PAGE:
KARACHI: Ali* knows first hand the misery of life on the streets. Sexually assaulted as a child, he became a pimp of young boys- the only way he knew how to survive as a member of the underclass.
He says he was 12 years old when he was attacked. Since then, he has been dragged into a vicious cycle of horrifying abuse allegedly aided and abetted by police and which few are willing to confront in the Muslim country.
"It was just the third night I slept on a street when a policeman picked me up and did bad things to me. I cried a lot but no one came to help me," Ali, now 17, told AFP.
He was sexually assaulted for a second time by the leader of a street gang, who then forced Ali to join the 17 other children in his gang. By 14 he was a full-time sex worker. His pimp gave him a mobile phone to keep in contact with clients.
According to charities which work to protect street children in Pakistan, up to 90 per cent are sexually abused on the first night that they sleep rough and 60 per cent accuse police of sexually abusing them.
"Children on the street are beaten, tortured, sexually assaulted, and sometimes killed," said Rana Asif Habib, head of the Initiator Human Development Foundation (IHDF). "Police (should) protect people. When policemen are themselves involved in molesting children, who will protect them?" he asks.
"What we have gathered in our research is that policemen make up more than 60 per cent of those who physically torment, sexually harass street children," said Anwer Kazmi of the Edhi Foundation, the country's largest charity.
Karachi is home to Pakistan's biggest community of street children- tens of thousands of victims of domestic violence and broken homes, drugs and crime, in the steamy port city. More than 170,000 street children live on the streets across the country. Illiterate, uneducated and most without family, the children can grow into seasoned criminals, drug addicts or fall prey to extremist militancy.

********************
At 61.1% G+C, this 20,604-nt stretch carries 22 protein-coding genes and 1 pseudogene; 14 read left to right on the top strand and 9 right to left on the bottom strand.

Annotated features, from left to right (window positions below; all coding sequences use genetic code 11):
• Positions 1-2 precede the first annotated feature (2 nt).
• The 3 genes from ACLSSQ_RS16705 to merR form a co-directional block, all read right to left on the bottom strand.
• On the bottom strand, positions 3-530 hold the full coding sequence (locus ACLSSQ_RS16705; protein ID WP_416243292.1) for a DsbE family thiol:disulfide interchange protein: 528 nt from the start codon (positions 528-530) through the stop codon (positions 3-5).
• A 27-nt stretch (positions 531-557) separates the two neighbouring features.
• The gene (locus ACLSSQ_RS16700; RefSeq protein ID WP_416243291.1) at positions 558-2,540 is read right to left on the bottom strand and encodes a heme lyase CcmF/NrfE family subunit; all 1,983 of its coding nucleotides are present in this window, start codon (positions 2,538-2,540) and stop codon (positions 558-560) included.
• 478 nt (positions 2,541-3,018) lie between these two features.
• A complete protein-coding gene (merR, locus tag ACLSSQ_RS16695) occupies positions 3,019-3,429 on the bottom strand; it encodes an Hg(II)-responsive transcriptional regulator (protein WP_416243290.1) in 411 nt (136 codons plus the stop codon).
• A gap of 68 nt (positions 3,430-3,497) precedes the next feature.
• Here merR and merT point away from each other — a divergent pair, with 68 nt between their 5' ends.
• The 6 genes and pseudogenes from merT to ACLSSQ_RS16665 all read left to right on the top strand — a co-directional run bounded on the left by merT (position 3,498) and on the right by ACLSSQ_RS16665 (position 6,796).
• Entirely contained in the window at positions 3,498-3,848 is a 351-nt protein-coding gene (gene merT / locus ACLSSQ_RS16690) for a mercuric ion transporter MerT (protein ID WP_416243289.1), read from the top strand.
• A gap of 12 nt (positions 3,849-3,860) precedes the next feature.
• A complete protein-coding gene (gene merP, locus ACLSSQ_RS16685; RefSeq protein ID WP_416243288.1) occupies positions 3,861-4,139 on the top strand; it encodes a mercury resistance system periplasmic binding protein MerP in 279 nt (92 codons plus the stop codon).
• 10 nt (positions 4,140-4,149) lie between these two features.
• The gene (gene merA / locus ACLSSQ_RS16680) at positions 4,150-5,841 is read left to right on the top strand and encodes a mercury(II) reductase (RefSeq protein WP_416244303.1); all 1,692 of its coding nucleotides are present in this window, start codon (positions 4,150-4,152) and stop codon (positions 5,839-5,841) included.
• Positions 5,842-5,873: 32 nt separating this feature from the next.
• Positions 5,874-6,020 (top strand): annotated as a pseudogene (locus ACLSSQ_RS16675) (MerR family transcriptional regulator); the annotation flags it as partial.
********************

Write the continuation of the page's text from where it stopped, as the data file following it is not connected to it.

When Ali turned 16, he tried to escape. He received counselling from a charity and was taught photography. He tried to make it his profession. "I was happy with my work, but a year ago, a policeman put me in the lockup on a false charge, confiscated my camera and abused me sexually," he said.
The experience turned him against the world. "I decided to become stronger. Now I have my own gang and many influential people are my clients. No one can touch me now." Ali says he acts as a pimp to 10 teenage sex workers aged 14-18, taking a sizeable cut of whatever the boys in earn. "Half an hour after finishing with one client I get another call and I forget all about wanting a respectable life."
Ali lives on a street in the downtown Saddar neighbourhood, but rents a room in a cheap hotel when he has surplus cash. He confesses that he too sexually assaulted a child. "He insulted me and my family so I told him he had it coming. So I grabbed him and gave it to him. I still remember that night. I haven't done that to anyone else since then and I don't want to."
Hanif* is a fisherman's son. He insists he is 12, but he looks much younger. He left home three years ago because his family beat him and says he was abused by police. IHDF fears he too will be dragged into the sex industry.
"The police tried to make me do bad things six or seven times but I managed to get away," he said. "But one day, one policeman took me by force, put a cloth over my mouth and took me to a place where he did bad things."
Shaukat Hussain, head of police in Karachi's southern district where many street children live, said any officers found guilty would be punished, but denied the force was anything like as culpable as reported. "There are black sheep in our department who are involved in such acts. But we punish anyone whose crime comes to surface and is proved," he told AFP. "The number of policemen who are involved in such acts is far less than what is being claimed by the media and NGOs," he added.
Pakistan offers little protection to vulnerable children. "A draft bill for child protection has been pending with the interior ministry for two years," a senior official of the human rights ministry told AFP on condition of anonymity as he was not authorised to talk to the media.
The bill is designed to tighten the laws protecting children, bringing them in line with international conventions, doing more to help children in difficulty and bringing police and other offenders to book for abusing minors.
"There is a visible lack of interest on the part of the government on this issue ... despite our constant pursuits," said the ministry official. One former police official told AFP that he organised seminars to sensitise police on how to treat street children four years ago, but that the programme was abruptly abandoned when he retired.
*Names have been changed to protect identities
Published in The Express Tribune, August 27th, 2011.